The most difficult thing is the decision to act, the rest is merely tenacity.
— Amelia Earhart

Why The Ambition Revolution?

There is a crisis going on right now in the corporate sector.  Gender diversity targets have been put in place and diversity measures established,  yet women are either not finding the opportunities or choosing not to take on senior leadership roles and accept traditionally defined increases in responsibility.  Instead many are opting out, leaning out and stepping sideways or down in favour of flexibility, work life balance and autonomy.

In a recent US report by Bain & Company “Everyday Moments of Truth: Frontline managers are key to women’s career opportunities” they share that women are losing ambition once they get to work. Despite women being far more ambitious than men when they first arrive in a role, after just two years there has been a steep decline in the number of women who are still keen for advancement.  

The Australian context is similar.  "Despite the fact that women comprise almost 60% of university graduates and 46% of the workforce, only 10% of senior leaders and 4% of CEOs in Australian ASX200 companies are women."   Perhaps more significantly 60% of women don’t feel they have equal opportunity to be promoted into senior roles at the same rate as their male colleagues. (Actions Speak Louder Than Words, Bain & Co, Nov 2014)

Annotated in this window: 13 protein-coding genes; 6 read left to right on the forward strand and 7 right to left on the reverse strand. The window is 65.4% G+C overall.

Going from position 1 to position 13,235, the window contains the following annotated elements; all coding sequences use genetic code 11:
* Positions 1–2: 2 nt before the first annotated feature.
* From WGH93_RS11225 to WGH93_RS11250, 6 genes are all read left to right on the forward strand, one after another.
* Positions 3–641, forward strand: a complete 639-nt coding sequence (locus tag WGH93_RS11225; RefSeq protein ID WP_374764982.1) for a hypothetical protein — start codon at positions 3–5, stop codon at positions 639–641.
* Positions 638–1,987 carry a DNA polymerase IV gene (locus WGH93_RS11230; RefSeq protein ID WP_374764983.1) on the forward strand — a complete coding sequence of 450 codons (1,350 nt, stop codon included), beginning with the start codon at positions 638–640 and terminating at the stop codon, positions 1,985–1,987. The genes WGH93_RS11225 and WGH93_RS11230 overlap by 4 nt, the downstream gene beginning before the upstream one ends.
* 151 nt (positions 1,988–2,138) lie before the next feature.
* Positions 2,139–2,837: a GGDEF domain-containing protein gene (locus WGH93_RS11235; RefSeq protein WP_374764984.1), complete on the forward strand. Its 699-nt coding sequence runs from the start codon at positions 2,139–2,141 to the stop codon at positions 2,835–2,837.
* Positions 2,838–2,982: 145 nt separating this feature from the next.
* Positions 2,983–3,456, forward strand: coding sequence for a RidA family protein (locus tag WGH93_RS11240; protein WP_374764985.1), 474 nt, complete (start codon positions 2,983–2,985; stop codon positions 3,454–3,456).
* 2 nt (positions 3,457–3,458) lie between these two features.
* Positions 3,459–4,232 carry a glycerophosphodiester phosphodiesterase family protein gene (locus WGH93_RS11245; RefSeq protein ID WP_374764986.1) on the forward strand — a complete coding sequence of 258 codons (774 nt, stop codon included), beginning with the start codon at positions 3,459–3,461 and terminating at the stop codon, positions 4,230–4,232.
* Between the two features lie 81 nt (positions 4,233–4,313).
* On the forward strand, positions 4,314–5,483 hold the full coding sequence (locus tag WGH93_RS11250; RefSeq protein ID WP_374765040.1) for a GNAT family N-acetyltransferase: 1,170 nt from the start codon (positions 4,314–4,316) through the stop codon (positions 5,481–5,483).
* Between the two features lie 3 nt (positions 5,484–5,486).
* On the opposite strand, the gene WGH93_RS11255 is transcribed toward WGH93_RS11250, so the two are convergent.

Sheryl Sandberg, Facebook has put out the call for women to "lean in" and put up their hand for big assignments, take promotions when offered, negotiate well and stop leaning out.  You can learn more via her talk on TED - Why we have too few women leaders.

Katty Kay and Claire Shipman are also calling for action - with action being the key word and the solution.  They have authored two recent books on similar topics "Womenomics" and "The Confidence Code".  Their multiple references to research paint a clear picture that organisations with women in senior roles and on the Board significantly outperform organisations with few or no women occupying top roles on a range of critical indicators of success including profitability, productivity, risk mitigation and employee satisfaction.  

Additionally, their research points to a confidence gap - and that women frequently suffer a lack of confidence and that genetics and biology are partly to blame.  This gap in confidence keeps women from stepping up and remaining ambitious. This confidence gap keeps women from pressing on towards the top, despite being eminently well qualified, highly skilled and extremely capable.

Enter The Ambition Revolution. Knowledge is power, and with power comes great responsibility to create change.  There are ways to overcome this gap in confidence. The Ambition Revolution program is designed specifically for women, with a deep understanding of the many issues that many women go through as they juggle work life balance and family and societal expectations, yet frequently mask their own ambitions, dreams and goals to assist others pursue theirs.